Focus on Good
In my latest stay at Hilton Head Health, one of the things that stuck with me is the idea of focusing on what is going well. It came at me in two different ways.
One was the concept of gratitude. Surely you are familiar with that word and what it means. But it’s also a bit of a movement (if you will) in healthy living circles. Books like this and articles like this give it life. I took a class on gratitude when I was there and heard from several people who said practicing gratitude was transformative for them. It’s simple: spending some time thinking about what is going well in your life and things you are grateful for. Perhaps even write them down.
The other way it came at me was through a physical training session. I learned earlier in the week that my swimming skills left something to be desired. I thought I had decent swimming skills but after taking a group class doing laps and being the worst in the class (of generally out-of-shape people) I learned otherwise. So I signed up to take a personal training session to learn how to swim properly.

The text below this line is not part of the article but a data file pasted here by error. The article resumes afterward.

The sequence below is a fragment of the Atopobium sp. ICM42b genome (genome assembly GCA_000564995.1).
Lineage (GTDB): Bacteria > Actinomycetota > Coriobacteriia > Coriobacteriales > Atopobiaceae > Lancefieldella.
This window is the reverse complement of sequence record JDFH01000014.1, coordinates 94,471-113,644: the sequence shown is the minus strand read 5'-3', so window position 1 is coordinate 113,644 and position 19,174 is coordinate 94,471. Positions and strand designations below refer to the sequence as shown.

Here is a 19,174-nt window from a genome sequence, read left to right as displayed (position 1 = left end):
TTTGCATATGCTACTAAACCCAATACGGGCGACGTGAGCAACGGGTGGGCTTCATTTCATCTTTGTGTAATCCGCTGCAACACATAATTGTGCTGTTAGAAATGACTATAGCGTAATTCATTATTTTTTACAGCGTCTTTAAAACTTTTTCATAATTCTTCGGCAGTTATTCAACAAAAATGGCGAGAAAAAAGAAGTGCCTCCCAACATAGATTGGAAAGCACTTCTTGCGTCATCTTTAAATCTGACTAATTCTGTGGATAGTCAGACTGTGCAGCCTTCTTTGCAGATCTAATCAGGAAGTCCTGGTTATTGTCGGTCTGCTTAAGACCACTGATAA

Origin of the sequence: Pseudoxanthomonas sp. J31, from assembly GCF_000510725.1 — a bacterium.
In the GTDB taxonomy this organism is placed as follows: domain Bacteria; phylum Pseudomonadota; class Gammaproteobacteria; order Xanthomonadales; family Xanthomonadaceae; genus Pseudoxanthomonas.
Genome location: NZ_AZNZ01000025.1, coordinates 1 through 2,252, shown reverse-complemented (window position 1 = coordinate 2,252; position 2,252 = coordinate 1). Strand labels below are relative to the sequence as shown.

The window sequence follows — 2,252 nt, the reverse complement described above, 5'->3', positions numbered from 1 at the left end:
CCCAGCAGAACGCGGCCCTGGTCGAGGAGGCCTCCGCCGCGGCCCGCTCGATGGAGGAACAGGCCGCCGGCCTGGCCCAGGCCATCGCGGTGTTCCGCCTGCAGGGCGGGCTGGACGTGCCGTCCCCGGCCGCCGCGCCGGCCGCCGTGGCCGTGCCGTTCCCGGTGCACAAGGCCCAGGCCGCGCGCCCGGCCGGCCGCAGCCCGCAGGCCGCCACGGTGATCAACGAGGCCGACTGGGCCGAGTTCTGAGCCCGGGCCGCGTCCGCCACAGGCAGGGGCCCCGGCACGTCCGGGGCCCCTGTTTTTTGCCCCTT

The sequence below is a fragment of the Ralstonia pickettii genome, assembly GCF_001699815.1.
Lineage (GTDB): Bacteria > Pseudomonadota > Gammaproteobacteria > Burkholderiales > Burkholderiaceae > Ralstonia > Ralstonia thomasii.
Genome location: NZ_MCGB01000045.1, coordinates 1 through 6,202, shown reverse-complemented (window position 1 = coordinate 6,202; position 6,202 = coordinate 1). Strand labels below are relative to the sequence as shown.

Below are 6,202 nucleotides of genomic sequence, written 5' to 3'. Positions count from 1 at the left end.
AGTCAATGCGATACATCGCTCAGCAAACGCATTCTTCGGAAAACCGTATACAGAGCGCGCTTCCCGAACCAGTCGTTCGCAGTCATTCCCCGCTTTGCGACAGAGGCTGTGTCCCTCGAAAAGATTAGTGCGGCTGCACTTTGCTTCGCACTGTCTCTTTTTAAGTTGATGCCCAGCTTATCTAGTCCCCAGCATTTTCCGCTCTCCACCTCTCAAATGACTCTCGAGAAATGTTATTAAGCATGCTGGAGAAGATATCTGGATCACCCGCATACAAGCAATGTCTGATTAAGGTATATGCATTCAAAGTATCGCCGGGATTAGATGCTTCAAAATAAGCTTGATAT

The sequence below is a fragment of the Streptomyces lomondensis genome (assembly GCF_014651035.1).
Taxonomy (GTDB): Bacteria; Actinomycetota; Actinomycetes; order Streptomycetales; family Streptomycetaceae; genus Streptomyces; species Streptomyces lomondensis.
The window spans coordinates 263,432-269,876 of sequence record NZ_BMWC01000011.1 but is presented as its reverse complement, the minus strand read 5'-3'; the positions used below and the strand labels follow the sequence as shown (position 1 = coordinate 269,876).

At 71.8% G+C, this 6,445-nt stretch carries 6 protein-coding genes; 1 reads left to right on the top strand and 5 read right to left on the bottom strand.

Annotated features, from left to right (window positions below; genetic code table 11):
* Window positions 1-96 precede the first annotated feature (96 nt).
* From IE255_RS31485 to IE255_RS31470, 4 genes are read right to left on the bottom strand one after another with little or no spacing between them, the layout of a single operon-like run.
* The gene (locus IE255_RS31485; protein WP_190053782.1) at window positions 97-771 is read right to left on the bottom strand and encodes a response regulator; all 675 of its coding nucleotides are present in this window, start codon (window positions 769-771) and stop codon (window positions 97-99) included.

There are dozens of little things to learn about swimming, even just the standard front crawl. For instance: get good goggles so you can see underwater which increases your comfort and confidence. Head down. Rotate your whole torso when taking a breath. Take the breath as you pull your arm back and create that pocket of air as your arm goes by. Keep your legs from falling down into the water with a stiff(ish) body. Kick your legs from the hip not the knees. Pull your hands all the way back to get a complete stroke. Keep your fingers together to cup the water. Any many more.
At some point all those things will fall into place and you’ll do them naturally without thinking. I would imagine, anyway. I’m not there yet. I need to consciously think about them to swim well. I often fail to get
some of them right and that gets frustrating.
After a poorly-swam and frustrating lap, my trainer would tell me “what went right on that lap?” What went right?! All I can think about is what went wrong. But I started to get it after a while. Focusing on what went right is far more useful. It keeps you from reveling in frustration. It helps cement a foundation to build from. It’s not just being clever or Captain Obnoxiously Positive, it’s just more effective.
I suspect this attitude of consciously focusing on what is going well is good not just for swimming lessons but every aspect of life. I intend to keep it up.